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Coastal wetland monitoring using multi-frequency polarimetric SAR

Sang-Eun Park(1), Wooil M. MOON(2), Duk-jin KIM(3) and Eric POTTIER(1)

(1) University of Rennes 1, IETR, Bat 11D, 263 Avenue General Leclerc, 35042 RENNES, France
(2) University of Manitoba, Satellite Geophysics, Winnipeg MB R3T 2N2, Canada
(3) Seoul National University, Gwanak-gu, silrim-dong, Seoul 151-747, Korea


Coastal wetlands are highly productive and have dynamic and diverse ecosystems. Korea's well developed coastal wetlands including tidal flats occur along the west and south coasts. Despite the importance of the tidal flats and associated coastal habitats, theses areas are at risk due to high development pressure, such as reclamation and marine pollution. In addition, coastal wetlands are highly vulnerable to climate changes. Microwave remote sensing using synthetic aperture radar (SAR) system has great potential for quantitative monitoring and mapping of coastal wetlands. There are now fully polarimetric space-borne SAR systems in three frequencies, X-, C-, and L-bands available for us to use, which will be an extremely valuable research tools for monitoring wetlands. In this study, multi-frequency polarimetric air-borne and space-borne SAR measurements have been used to extract information on the surface characteristics in and around the Suncheon Bay in the southern coast and Kyunggi Bay in the western coast of the Korean peninsular. The L- and P-band NASA/JPL AIRSAR and L-band ALOS PALSAR data sets have been acquired over study areas at Quad- and Dual-Pol modes. SAR polarimetry with polarimetric decomposition technique allows discrimination of different types of scattering mechanisms. This study aims to demonstrate its capacity for the assessment of natural habitats especially coastal wetlands. Particularly, multi-frequency polarimetric target characterization methods are presented in this study for extracting information on features of vegetation in coastal wetlands. In addition, polarimetric forward/inverse scattering models have been developed for quantitative estimation of geophysical parameters such as soil moisture and surface roughness. Roughness inversion algorithms proposed in this paper are useful to estimate the biogenic and physical roughness structures of intertidal flats in coastal wetlands. Recent changes in costal wetlands will be continually monitored using C-band RADARSAT-2 and X-band TerraSAR-X as well as the PALSAR data sets.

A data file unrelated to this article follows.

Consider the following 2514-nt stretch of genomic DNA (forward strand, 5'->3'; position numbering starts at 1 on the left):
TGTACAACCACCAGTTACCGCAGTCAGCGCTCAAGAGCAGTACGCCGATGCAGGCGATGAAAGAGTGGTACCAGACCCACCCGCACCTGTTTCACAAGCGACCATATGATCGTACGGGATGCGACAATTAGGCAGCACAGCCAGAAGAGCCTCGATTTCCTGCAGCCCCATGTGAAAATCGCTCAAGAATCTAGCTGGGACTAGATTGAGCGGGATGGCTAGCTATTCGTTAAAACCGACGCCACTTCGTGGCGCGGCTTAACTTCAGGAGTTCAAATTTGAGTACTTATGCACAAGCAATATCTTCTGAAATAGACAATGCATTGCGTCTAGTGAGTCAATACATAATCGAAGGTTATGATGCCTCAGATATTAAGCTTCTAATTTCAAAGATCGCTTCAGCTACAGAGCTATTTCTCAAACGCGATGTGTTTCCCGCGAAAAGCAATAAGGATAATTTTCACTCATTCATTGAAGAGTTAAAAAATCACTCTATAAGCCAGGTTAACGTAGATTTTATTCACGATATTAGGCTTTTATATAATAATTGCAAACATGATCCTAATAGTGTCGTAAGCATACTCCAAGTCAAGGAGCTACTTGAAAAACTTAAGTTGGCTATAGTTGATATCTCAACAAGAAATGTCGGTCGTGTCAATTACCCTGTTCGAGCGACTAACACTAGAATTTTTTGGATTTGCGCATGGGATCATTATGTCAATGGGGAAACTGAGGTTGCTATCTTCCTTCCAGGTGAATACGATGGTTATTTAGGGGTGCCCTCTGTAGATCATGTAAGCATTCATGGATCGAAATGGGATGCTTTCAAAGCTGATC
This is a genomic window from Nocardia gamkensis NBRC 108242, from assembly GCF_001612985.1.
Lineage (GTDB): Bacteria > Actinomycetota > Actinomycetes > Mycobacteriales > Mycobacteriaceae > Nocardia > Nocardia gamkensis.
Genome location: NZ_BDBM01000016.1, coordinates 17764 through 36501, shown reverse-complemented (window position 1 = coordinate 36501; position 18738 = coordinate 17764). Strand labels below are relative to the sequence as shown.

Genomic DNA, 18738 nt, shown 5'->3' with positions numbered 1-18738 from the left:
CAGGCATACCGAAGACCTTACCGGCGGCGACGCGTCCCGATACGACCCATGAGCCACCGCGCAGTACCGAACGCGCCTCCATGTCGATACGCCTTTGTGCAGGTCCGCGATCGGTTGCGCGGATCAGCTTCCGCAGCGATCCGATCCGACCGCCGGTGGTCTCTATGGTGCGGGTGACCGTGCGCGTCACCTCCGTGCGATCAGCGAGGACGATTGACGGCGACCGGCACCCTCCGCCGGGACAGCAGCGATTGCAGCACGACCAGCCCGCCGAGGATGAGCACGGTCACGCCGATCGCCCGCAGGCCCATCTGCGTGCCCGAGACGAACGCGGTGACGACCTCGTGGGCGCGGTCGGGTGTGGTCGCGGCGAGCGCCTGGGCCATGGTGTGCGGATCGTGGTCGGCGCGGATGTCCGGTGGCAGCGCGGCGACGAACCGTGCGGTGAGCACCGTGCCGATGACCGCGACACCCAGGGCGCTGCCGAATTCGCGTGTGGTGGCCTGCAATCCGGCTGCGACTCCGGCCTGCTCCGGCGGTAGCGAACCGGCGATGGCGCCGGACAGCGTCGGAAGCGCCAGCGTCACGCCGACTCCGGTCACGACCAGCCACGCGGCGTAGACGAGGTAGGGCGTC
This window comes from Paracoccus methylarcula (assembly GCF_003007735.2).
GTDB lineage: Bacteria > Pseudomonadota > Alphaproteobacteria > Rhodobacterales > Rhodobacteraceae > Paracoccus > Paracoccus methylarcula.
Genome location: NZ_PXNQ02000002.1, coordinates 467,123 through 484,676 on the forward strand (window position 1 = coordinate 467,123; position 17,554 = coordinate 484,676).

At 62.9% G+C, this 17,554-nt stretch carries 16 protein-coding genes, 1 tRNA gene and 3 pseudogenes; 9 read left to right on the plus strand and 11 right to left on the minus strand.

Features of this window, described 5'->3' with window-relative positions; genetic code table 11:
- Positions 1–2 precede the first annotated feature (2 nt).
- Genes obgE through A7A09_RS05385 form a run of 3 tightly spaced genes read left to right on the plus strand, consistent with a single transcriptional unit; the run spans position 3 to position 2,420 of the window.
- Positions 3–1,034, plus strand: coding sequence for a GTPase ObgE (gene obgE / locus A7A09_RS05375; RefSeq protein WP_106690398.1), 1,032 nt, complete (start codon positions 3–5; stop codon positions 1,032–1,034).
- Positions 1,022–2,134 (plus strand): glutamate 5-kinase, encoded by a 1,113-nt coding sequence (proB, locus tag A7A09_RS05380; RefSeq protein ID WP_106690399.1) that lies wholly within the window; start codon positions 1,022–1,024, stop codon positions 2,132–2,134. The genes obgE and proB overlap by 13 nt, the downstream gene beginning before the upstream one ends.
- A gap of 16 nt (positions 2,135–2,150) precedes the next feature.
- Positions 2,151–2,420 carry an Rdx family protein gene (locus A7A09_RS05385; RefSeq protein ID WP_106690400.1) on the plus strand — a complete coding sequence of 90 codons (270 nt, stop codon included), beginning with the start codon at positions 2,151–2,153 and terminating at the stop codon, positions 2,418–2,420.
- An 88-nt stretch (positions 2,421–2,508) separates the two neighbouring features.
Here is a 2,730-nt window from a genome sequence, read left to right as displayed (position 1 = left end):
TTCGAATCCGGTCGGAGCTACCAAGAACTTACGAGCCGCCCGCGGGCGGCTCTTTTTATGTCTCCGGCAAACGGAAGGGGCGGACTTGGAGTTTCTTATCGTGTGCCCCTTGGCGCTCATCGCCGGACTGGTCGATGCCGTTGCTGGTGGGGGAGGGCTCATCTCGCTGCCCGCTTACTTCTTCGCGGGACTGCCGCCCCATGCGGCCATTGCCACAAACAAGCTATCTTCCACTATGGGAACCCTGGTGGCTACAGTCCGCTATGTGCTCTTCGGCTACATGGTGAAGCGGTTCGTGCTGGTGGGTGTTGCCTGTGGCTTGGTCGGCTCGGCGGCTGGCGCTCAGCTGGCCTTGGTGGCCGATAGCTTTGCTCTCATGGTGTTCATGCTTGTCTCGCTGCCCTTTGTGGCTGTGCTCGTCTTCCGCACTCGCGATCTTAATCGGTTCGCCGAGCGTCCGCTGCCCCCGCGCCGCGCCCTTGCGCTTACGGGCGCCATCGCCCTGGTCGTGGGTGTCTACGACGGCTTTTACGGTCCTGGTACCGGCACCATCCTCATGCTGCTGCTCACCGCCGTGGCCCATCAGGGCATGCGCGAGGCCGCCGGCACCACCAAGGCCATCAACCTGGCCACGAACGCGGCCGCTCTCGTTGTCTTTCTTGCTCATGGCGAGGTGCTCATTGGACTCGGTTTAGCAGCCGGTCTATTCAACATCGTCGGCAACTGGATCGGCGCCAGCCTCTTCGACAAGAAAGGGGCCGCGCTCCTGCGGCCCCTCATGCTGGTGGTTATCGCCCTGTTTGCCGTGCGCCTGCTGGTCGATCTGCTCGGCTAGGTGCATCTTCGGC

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  Higher level                 Last modified: 07.05.06